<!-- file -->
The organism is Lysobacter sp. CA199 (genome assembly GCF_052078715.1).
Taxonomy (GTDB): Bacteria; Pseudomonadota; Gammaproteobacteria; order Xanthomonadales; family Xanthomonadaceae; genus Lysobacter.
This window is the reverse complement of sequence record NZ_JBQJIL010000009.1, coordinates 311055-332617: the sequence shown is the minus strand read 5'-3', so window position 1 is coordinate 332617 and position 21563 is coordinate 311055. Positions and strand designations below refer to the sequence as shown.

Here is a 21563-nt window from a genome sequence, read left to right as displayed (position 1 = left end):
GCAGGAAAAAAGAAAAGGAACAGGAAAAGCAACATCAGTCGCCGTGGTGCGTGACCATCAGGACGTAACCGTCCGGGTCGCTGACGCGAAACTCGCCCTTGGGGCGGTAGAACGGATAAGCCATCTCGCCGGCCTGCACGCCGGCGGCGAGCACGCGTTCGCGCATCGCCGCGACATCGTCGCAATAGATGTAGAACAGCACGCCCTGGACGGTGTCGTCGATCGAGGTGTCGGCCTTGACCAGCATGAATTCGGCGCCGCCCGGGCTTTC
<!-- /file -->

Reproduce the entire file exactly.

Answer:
The organism is Lysobacter sp. CA199 (genome assembly GCF_052078715.1).
Taxonomy (GTDB): Bacteria; Pseudomonadota; Gammaproteobacteria; order Xanthomonadales; family Xanthomonadaceae; genus Lysobacter.
This window is the reverse complement of sequence record NZ_JBQJIL010000009.1, coordinates 311055-332617: the sequence shown is the minus strand read 5'-3', so window position 1 is coordinate 332617 and position 21563 is coordinate 311055. Positions and strand designations below refer to the sequence as shown.

Here is a 21563-nt window from a genome sequence, read left to right as displayed (position 1 = left end):
GCAGGAAAAAAGAAAAGGAACAGGAAAAGCAACATCAGTCGCCGTGGTGCGTGACCATCAGGACGTAACCGTCCGGGTCGCTGACGCGAAACTCGCCCTTGGGGCGGTAGAACGGATAAGCCATCTCGCCGGCCTGCACGCCGGCGGCGAGCACGCGTTCGCGCATCGCCGCGACATCGTCGCAATAGATGTAGAACAGCACGCCCTGGACGGTGTCGTCGATCGAGGTGTCGGCCTTGACCAGCATGAATTCGGCGCCGCCCGGGCTTTC